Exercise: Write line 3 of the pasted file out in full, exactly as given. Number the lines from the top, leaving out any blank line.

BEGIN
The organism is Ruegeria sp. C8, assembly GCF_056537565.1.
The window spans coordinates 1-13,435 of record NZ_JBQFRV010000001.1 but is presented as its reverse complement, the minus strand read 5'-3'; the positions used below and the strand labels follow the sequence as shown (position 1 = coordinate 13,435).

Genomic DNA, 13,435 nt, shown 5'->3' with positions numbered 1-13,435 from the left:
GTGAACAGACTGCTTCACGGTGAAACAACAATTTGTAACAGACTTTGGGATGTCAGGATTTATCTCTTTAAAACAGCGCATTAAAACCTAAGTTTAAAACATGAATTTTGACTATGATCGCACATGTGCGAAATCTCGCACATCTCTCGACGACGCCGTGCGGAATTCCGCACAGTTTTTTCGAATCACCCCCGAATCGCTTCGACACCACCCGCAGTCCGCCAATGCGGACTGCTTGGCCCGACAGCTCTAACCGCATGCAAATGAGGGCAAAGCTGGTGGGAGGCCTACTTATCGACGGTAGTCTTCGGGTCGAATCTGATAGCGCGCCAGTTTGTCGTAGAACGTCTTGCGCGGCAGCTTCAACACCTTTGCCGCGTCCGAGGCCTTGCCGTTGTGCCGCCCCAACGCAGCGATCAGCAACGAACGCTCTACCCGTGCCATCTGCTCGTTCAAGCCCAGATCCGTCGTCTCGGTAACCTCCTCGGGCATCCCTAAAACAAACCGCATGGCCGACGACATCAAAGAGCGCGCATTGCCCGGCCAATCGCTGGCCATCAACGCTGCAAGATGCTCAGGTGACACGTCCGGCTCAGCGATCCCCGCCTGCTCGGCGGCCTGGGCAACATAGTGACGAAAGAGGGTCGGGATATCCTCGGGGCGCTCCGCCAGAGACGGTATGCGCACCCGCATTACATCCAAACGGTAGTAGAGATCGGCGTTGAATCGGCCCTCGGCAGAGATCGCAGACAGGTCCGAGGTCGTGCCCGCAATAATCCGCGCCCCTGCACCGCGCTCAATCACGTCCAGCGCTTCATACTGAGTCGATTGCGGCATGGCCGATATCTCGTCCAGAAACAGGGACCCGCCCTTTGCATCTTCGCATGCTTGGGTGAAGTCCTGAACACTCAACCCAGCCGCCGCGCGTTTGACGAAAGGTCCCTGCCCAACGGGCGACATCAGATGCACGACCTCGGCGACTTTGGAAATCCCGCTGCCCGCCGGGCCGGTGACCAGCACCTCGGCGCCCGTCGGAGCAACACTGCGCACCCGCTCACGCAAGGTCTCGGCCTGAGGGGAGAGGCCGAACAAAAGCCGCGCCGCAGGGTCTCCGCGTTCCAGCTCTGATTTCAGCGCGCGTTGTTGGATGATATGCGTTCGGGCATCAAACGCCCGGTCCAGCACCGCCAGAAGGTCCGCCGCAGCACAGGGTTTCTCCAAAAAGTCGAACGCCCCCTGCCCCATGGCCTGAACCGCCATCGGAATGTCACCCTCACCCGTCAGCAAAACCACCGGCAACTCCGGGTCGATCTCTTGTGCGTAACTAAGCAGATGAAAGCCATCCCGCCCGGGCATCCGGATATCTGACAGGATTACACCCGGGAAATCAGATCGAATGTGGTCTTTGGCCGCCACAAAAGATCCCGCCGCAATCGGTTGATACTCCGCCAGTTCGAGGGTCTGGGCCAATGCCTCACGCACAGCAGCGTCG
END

Genomic DNA, 13,435 nt, shown 5'->3' with positions numbered 1-13,435 from the left: